Russia Sanctions Bill Tweaks in Senate May Curb Spillover Risks
(Bloomberg) -- The leading effort in Congress to deter Russia from meddling in the U.S. midterm elections is likely to be rewritten to minimize unintended effects on global economies from stiff automatic sanctions on sovereign debt and energy.
“We want to make sure that the economic harm is confined as much as possible to the Russian economy and the spillover effects are limited,” said Senator Chris Van Hollen, a Maryland Democrat.
The bill, introduced in January by Van Hollen and Florida Republican Marco Rubio, would impose the sanctions if Director of National Intelligence Dan Coats certified that Moscow is interfering in the November election in the U.S.
The proposal calls for sanctions on issues of new Russian sovereign debt, a penalty the U.S. Treasury Department warned in February could damage global financial markets, and would block certain transactions in property involving Russian energy companies, including Gazprom and Rosneft PJSC. It also would sanction Russian banks, mining interests and officials.
Treasury officials said that sanctioning Russia’s sovereign debt market would put downward pressure on Russian economic growth, increase strain on the banking sector and “lead to Russian retaliation against U.S. interests.” Foreign investors hold more than a third of Russia’s local and international sovereign bonds.
Van Hollen didn’t detail the potential changes in the measure, although he said one possibility would allow the Trump administration to waive some -- but not all -- of the sanctions based on national security grounds.
“We’re looking at a range of options and nothing has been settled,” he said. “These are the kinds of ideas that are being discussed.”
Both Republicans and Democrats in Congress have called for tough measures against Russia after President Donald Trump was seen as too conciliatory toward Russian President Vladimir Putin at their summit last month in Helsinki.
While Trump has said “nobody’s been tougher on Russia than I have,” he has continued to waver on his acceptance of the finding by U.S. intelligence agencies that Russia interfered in the 2016 presidential campaign and especially the conclusion that the goal was to help him win.
Many of the sanctions that have been imposed on Russia have been required by new or long-standing legislation passed by Congress, such as the State Department’s move this month to punish Putin’s government for the nerve-agent attack on a former spy and his daughter in the U.K.
Coats, the intelligence chief, warned this month that Russians are only a “keyboard click” away from interfering in this year’s election, saying they “are looking for every opportunity, regardless of party” to disrupt the process.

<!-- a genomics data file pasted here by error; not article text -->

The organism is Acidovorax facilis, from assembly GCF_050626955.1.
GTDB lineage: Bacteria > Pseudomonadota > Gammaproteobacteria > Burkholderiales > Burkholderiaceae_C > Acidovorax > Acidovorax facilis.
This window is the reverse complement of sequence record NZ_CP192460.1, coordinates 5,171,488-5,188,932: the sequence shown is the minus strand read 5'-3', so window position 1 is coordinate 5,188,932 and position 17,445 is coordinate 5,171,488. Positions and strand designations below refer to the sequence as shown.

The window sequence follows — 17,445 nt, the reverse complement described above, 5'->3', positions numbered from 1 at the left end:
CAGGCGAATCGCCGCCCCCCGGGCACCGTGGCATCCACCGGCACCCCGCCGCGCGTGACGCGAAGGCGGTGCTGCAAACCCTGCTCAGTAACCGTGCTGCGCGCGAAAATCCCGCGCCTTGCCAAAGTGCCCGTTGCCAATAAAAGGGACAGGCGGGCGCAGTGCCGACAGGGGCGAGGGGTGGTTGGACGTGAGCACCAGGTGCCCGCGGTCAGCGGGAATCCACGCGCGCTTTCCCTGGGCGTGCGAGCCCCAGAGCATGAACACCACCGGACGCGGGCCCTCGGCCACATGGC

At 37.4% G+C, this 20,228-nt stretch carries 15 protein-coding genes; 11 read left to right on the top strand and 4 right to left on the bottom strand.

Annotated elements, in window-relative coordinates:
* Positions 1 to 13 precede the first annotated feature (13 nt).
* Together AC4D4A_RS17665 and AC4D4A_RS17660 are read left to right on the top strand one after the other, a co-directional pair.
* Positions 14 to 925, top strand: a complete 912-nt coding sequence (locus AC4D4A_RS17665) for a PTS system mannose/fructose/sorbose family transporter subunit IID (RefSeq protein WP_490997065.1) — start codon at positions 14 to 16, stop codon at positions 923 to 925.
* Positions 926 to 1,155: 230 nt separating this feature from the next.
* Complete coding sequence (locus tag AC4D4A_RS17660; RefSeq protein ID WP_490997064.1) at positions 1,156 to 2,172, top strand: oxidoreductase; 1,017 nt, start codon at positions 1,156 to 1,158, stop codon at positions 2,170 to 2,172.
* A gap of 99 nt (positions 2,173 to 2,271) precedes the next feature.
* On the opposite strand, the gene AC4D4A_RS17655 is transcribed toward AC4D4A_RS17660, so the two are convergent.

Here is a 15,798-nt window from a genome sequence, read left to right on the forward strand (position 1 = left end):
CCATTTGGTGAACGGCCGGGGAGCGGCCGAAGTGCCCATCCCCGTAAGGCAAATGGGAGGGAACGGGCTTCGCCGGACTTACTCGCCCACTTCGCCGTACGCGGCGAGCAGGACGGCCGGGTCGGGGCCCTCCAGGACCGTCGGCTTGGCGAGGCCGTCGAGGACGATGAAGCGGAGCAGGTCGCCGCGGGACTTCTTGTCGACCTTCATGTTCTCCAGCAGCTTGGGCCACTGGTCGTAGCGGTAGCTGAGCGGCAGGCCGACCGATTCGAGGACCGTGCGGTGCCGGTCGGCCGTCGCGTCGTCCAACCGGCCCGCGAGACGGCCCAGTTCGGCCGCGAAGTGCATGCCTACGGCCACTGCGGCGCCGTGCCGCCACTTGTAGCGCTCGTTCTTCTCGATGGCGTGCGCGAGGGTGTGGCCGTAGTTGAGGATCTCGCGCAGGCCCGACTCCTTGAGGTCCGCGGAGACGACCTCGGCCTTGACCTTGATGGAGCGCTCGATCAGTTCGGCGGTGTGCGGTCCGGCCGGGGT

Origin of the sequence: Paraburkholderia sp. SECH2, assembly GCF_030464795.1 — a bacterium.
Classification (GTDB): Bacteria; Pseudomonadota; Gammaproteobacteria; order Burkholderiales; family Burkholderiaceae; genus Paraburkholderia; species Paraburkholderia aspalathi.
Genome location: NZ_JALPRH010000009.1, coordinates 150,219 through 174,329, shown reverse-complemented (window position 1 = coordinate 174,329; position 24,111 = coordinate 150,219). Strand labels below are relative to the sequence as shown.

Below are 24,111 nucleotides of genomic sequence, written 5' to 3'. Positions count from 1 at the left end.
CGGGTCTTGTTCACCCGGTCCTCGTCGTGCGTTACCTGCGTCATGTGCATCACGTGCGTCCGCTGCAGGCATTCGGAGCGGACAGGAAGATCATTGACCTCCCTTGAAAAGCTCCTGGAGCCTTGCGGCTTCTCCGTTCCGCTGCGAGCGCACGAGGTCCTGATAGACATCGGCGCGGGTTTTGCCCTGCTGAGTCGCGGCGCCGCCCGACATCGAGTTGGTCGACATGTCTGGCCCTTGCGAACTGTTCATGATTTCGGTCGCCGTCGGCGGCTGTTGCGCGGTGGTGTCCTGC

Efforts to deter such meddling have inspired a number of measures in Congress. The ruble and Russian bonds retreated this month when Russian media published the full text of a bill that Republican Senator Lindsey Graham of South Carolina sponsored with Democrat Bob Menendez of New Jersey. Graham said their measure was intended to “impose crushing sanctions and other measures against Putin’s Russia until he ceases and desists meddling in the U.S. electoral process” and withdraws from Ukraine.
The outlook for passage of the Van Hollen-Rubio bill, S. 2313, remains uncertain, although Senate Majority Leader Mitch McConnell said the chamber could take up the measure and directed the Foreign Relations and Banking committees to hold hearings.
Tweaking the legislation may help broaden its support in Congress.
Senate Foreign Relations Chairman Bob Corker of Tennessee joked to reporters Thursday that the original bill risked doing more damage to Russia than a “tactical nuclear weapon” and said he expected changes to ensure a strong bill emerges.
The Foreign Relations and Banking committees will hold simultaneous hearings on Russia and sanctions on Tuesday. Corker said a bill could emerge by the end of the September. That doesn’t give much time for Congress to act ahead of the November elections.
“There’s a likelihood that if we handle this right and it’s not something that’s over the top and out of control that another Russia bill could happen,” Corker said.
Corker said he’s told Van Hollen and Rubio that they have to be careful “that we don’t hurt our European friends, that we don’t hurt our own companies.”
Van Hollen said the final legislation could include two tranches of sanctions -- one that would be automatic and can’t be waived by the administration, and a second set that could be waived for national security reasons, giving Trump more flexibility.
Shadowing the negotiations is uncertainty over whether Trump would veto a measure forcing him to impose far-reaching new sanctions -- and whether the Republican-led Congress has any appetite for overriding such a veto.
Van Hollen said he’s hopeful the bill can attract large majorities in Congress, as did Russia sanctions that lawmakers approved last year.
Corker said that he and Banking Chairman Mike Crapo of Idaho are working closely and trying to craft a process that produces legislation that’s “so overwhelmingly supported that the White House wouldn’t even consider vetoing it.”
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